In a recent paper, submitted to Enterprise and Society, Mathieu Bédard and I argued that free banking in Canada boosted economic growth. However, we proposed another channel for this effect than the proper inter-mediation of savings and investments. We argued that private money produced by banks who backed their notes with their own assets allowed “good money” to crowd out “bad money”. Basically, the “bad money” was the low (and very uncertain) quality of hard currency. Before the appearance of those banks, “good money” circulated at a premium. We argue that private banks solved this important and simplified trade within Canada.
While doing research for other papers, I stumbled upon an article in Le Télégraphe (a Quebec city newspaper) which actually discussed the problem of poor quality currency and how private currency was actually solving the problem. The image of the article (in French from the June 3rd 1837 article) is seen below. I am always sad (and happy) to discover such interesting pieces of supporting evidence after I made my case.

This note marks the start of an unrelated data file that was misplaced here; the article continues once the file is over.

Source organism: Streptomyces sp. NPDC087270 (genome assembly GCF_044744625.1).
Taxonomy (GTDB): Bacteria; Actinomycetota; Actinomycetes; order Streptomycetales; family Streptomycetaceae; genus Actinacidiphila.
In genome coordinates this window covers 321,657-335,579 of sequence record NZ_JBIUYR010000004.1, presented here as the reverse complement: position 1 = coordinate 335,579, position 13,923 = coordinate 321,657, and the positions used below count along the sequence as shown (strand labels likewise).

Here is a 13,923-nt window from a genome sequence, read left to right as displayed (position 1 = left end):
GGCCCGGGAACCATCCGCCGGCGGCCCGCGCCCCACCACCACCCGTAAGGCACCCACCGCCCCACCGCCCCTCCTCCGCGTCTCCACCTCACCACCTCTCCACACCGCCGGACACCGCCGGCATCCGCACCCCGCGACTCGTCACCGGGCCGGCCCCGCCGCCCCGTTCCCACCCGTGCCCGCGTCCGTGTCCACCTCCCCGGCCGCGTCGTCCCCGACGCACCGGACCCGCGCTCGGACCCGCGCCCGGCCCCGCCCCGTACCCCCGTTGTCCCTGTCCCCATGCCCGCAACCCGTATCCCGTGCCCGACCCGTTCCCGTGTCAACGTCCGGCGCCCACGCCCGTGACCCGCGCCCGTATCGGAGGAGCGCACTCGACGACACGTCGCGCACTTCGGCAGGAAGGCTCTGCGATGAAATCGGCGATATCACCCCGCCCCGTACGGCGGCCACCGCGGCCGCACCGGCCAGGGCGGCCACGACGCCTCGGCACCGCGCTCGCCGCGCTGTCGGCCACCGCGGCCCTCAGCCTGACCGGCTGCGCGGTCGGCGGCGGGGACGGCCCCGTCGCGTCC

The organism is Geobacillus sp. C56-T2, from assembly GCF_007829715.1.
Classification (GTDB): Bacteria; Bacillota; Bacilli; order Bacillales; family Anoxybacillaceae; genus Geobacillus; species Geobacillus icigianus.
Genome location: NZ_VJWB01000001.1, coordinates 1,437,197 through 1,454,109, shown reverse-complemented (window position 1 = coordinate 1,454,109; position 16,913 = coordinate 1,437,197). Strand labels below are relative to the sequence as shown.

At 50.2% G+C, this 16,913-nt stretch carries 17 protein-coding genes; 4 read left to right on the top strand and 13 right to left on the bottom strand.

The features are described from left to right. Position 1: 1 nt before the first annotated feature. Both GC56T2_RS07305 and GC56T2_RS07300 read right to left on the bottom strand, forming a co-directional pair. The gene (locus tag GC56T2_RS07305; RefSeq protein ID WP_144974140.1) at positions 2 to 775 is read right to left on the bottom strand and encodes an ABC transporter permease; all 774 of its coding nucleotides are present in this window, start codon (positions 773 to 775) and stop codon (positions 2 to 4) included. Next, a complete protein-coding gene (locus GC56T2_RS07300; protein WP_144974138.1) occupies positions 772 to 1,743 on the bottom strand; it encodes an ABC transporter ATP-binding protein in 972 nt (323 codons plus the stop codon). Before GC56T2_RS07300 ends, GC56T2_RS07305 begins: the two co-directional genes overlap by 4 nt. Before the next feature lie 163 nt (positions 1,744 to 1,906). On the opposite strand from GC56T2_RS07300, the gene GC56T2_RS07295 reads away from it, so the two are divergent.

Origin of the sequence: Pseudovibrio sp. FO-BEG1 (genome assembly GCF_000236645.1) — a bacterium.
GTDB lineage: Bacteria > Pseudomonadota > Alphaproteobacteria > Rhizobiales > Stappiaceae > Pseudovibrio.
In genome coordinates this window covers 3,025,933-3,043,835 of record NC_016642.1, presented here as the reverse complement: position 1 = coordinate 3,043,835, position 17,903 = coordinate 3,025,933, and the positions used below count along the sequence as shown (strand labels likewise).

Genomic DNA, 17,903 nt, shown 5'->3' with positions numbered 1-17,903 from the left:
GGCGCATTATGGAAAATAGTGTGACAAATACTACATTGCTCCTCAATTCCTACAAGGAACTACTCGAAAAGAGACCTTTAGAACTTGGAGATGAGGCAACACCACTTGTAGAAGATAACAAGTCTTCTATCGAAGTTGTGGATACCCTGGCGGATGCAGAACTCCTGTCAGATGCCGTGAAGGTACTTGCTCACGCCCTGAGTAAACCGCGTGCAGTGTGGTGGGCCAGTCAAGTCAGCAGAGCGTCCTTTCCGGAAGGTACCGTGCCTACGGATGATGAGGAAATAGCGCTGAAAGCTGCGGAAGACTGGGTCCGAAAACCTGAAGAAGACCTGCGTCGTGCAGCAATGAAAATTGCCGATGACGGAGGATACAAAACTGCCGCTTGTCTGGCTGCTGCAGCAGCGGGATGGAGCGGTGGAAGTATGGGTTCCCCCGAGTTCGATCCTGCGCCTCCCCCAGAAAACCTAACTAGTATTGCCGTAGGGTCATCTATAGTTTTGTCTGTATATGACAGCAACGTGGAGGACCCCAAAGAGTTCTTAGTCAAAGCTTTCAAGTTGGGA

Oh well, at least I know me and Mathieu weren’t wrong!